Man, what a fight! That was a lot of fun, very sharp, and a real pain in my ass. The Jews had an extraordinarily difficult time coming to grips with, and cleaning the enemy out of, the Post Office, the Mayor's Office, and Giora's House (particularly the last two). It was just a helluva time trying to keep the counterattack from stalling out, and I was really on pins and needles wondering if I was going to be able to pull it off. The only thing I question about the enemy's tactics was leaving the Bren up in the northeast corner, but if they hadn't I sure as hell would have swarmed around the north side of The Orchard and enveloped Giora's House and, at the least, made the Bren position in the Mayor's Office untenable. After the Mayor's Office fell, I was really quite aggravated with my inability to keep the northern Bren's assistant from getting atop Giora's House and getting the two knocked down riflemen back in the fight, and then, when I thought Eli had it solved with the hand grenade, the damn northern Bren lit him up. At least it didn't get him killed!
In any case, Danny quickly advanced his remaining men up, consolidating and occupying the Mayor's Office and Giora's House, then turned to tending his casualties. Luckily Avi, the company commander, showed up with a couple men from 1st Platoon to help out, as 2nd Platoon has suffered quite a bit in its two fights. While the enemy lost seven soldiers in this battle, Danny had to look after:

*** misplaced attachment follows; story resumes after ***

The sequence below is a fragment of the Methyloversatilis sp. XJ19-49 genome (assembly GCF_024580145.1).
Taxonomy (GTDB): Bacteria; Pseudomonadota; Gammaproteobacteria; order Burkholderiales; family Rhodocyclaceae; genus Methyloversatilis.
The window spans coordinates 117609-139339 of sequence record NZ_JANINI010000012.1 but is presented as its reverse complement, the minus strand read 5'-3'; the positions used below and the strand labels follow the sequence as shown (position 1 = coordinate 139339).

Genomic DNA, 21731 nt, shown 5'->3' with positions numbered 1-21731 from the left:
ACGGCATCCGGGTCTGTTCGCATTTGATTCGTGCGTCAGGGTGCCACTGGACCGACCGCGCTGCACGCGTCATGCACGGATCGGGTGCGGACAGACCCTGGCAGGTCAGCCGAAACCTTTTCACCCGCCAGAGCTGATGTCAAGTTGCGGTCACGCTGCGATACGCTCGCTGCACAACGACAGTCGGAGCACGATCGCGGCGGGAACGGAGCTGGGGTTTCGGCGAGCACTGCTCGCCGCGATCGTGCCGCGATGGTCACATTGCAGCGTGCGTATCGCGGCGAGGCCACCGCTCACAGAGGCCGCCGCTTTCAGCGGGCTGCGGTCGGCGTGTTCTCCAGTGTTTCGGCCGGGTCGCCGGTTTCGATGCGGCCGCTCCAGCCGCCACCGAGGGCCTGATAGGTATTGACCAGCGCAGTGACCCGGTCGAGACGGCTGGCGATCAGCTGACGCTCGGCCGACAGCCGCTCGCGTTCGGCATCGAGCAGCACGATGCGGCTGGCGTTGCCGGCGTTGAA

Gabriel Bar-Lev, the 30-year old former British Army truck driver, succumbed to his wounds three days after the battle.
Adriel Barak, the 24-year old village butcher, was gunned down by the northern Bren as he came down Cemetery Hill, dead before he hit the ground.
Ephraim Gur, the 25-year old former Palmach commando, is now the 'butt' of his comrades' jokes, having received a .303-caliber bullet in his right ass-cheek. He should return to duty in about a week's time.
Davi Yaklef, the 27-year old Soviet refugee, now sports a rather hideous scar, but is otherwise alright, so long as they can keep an infection from setting in. He was struck by a Jordanian rifle round that passed through one cheek and exited the other, removing several molars with it.
2nd Platoon is now down to half strength after its two fights in the Battle of Mar Gush, and Avi needs to do some reorganization of the company in order to keep manpower up, particularly as there are rumors in the wind of an upcoming operation to re-open the Tel Aviv-Jerusalem Road, which the Palestine Arabs and Jordanians have closed. Overall, casualties in the Battle of Mar Gush were as follows:
3 men killed in action
3 men discharged due to permanent injury
7 men wounded but able to return to duty within 30 days
2 men wounded but able to return to duty immediately
55 men killed in action
10 men captured
A tremendous amount of arms and munitions were also captured, and it was all passed along to other Palmach/Haganah units, not even a single Bren was kept in the company (that's for you, Kyote). Avi was quite proud of his lieutenants and his men, they had proven themselves in the crucible of combat. And while this entire ordeal had begun only as a means to defend their homes, to a man they now understood the task that lay before them, the mission to establish a state of Israel. So as Avi, Baruch, Danny, and Dor began reorganizing and preparing the company for action to open the Tel Aviv-Jerusalem Road, no one complained, all moved with a sense of pride and purpose. The operation apparently already had a name: "Operation Nachshon," scheduled to begin on 5 April 1948, only days away.